tendency to resort to alcohol and violence


Actually, come to think of it, there was a blaring warning signal for me in 2007. I did heed to the advice briefly but very quickly lapsed into my normal mode again.

Towards end of 2007, everyone in my Tokyo office was asked to do an online survey of to assess our mental well-being. I have always loved these psychological tests, so I jumped at the chance. I was pretty shocked at the results:

“You are extremely stressed at work… and have a tendency to resort to alcohol and violence; we suggest you seek counselling IMMEDIATELY.”

I cracked up and started laughing hysterically, and even showed my secretary sitting next to me the results and comments. She laughed too. So did the team intern. My boss giggled – but then he told me quietly that perhaps I should go see the counselor, especially since it’s free.

So I decided to humour myself, and made an appointment with the counselor. I talked, she listened. I didn’t think I was stressed, so I went in to see the counselor with a light heart. As we started talking, I (thankfully) started to listen to my own rambles. Perhaps I wasn’t completely happy with the load of work on my shoulders, and perhaps I really didn’t like the new lady who joined the team because she talked forever, obnoxiously and loudly and thought she knew everything, but did absolutely nothing in the office. Did I tell my boss all this, the counselor asked. No, I chose not to. He had enough work on his shoulders and possibly more pressure than me. I was there to help him, not create another problem for him. So I soaked it all up and went on with my life as cheerily as possible. He had high hopes in me, I knew. I didn’t want to disappoint him.

Was I happy with banking as my long term career, I didn’t know either. And I was very tired too, having to study for the Masters in Law and CFA and GMAT on the weekends. I had grand plans for myself and I was leaping 3 steps at a time to get to where I had wanted to.

But I found the counselling quite unhelpful in fact. She never commented or told me what I should be doing. I guess counselling is different from a clinical psychologist. So I stopped after 2 sessions.

Went back to my life. Went back to being stressed and forgetting that I was. Went back to doing 47 things at the same time. I thought I was happy, really, I thought I was happy.

A year later, and now connecting the incidents, I did actually get more violent. I would hit my soft toys when I was angry and unhappy, kick the sofa (and stump my toe), want to strangle someone. And I did start drinking a bit more, in the sense that I never used to drink before I was 28 years old.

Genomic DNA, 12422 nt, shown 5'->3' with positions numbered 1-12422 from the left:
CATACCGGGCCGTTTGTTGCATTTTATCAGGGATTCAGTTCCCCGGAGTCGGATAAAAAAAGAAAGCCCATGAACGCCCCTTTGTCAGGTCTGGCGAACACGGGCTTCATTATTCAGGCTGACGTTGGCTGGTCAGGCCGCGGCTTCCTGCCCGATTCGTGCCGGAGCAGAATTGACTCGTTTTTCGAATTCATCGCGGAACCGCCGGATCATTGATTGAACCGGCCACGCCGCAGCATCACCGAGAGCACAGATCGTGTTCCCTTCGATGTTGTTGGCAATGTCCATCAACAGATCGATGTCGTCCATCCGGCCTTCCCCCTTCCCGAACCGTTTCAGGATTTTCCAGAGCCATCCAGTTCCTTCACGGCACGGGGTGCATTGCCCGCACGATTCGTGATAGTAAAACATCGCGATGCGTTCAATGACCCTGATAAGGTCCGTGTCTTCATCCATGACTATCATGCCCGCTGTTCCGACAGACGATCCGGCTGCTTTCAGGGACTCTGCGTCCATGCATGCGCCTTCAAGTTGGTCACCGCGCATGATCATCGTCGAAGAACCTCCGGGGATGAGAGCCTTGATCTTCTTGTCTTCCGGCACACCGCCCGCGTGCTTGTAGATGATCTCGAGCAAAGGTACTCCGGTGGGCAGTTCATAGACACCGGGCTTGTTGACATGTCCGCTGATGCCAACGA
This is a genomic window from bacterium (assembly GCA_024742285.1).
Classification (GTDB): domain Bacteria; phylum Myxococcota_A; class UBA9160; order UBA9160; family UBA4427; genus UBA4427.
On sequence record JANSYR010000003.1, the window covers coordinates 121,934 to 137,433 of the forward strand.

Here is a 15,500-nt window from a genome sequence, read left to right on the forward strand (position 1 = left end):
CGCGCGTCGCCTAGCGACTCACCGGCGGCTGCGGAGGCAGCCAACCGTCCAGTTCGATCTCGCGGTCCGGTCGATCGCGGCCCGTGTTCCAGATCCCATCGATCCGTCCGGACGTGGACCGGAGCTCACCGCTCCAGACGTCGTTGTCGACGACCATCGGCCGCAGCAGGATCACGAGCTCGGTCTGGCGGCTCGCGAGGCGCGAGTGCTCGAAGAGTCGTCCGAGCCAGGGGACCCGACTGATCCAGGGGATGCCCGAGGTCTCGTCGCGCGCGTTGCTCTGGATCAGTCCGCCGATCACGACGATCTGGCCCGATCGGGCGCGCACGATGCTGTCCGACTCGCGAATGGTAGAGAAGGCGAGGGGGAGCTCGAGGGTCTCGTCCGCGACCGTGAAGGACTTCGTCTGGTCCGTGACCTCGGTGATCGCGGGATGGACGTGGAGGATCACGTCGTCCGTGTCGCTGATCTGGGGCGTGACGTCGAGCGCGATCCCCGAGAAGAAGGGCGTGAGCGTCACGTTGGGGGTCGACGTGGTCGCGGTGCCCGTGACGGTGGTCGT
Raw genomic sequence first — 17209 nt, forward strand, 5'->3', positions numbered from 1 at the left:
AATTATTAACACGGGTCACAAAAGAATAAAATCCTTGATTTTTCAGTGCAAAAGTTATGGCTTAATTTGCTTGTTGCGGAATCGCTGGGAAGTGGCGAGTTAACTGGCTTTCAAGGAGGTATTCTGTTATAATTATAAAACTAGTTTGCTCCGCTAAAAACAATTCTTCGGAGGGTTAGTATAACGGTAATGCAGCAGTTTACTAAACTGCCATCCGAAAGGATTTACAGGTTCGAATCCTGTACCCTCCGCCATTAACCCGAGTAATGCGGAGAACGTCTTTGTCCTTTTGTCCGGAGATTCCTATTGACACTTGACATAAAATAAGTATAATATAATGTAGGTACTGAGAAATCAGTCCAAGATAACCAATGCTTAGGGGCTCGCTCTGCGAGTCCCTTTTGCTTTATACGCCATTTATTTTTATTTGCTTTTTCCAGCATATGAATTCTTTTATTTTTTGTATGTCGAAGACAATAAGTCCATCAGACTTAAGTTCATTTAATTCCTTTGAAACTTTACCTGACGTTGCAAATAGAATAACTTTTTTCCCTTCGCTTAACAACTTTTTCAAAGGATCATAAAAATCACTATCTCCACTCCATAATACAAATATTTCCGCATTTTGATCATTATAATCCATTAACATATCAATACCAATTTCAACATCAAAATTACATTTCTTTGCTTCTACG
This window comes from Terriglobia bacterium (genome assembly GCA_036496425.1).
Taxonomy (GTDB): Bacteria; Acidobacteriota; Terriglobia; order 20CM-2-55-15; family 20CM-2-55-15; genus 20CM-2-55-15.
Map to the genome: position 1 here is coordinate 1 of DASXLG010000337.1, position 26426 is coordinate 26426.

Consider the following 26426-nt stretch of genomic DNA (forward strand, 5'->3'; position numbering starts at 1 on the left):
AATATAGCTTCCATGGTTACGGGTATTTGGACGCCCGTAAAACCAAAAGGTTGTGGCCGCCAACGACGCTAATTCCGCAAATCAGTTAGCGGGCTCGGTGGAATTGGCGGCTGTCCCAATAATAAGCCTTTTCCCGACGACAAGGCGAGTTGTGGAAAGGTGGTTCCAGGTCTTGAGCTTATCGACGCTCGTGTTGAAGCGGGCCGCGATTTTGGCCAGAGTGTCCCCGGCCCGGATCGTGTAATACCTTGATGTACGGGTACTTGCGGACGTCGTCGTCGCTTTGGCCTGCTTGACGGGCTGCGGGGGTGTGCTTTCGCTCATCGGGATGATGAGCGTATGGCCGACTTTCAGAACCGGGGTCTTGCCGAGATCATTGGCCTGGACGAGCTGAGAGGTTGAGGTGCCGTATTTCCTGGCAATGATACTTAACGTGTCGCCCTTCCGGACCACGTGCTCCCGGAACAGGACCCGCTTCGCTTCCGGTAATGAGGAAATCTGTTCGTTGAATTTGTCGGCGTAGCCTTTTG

I had no way of channeling that anger and frustration. I was stressed and didn’t know it. And I didn’t know that my stress translated into the negative emotions I was feeling, which were then converted to violent behaviour (I didn’t kill anyone though).

And because I denied myself the chance to confront the stress I was feeling 3 years ago, it boiled up, accumulated, and snowballed.

Perhaps in a way, for the better. I’ve learnt my lesson.

3 Responses

  1. Alternatim says:

    It’s rare to find a blog that’s so open and honest. Even though other people may not delve into their internal struggles online, we all have them. And people find comfort in knowing that “we’re not alone.”

  2. nochnoch says:

    indeed we are not alone – i need to remind myself that sometimes too. thanks for reading my blog and feel free to share with others so they know they are not alone too! that’s my only hope is someone finds some inspiration from my blurbs!

  3. ,,, I am really thankful to this topic because it really gives great information ~.:

about Noch Noch

Enoch Li, (pen name: Noch Noch) was born and raised in Hong Kong and Australia. She has also studied / worked / lived in the US, France, UK, Japan, The Netherlands, China, and has travelled to more than 40 countries. She loves travelling and her curiosity in foreign cultures and languages has led her to enjoy her life as an international executive in the banking & finance industry. However, she was forced to take time off work in 2010 due to her illnesses and after spending time in recovery, cooking, practising Chinese calligraphy, reading and writing – in short, learning to take care of herself and letting out the residual work stress, she has transitioned into a Social Entrepreneur and founded BEARAPY to help corporates make workplaces mentally healthy, and support executives to become more resilient.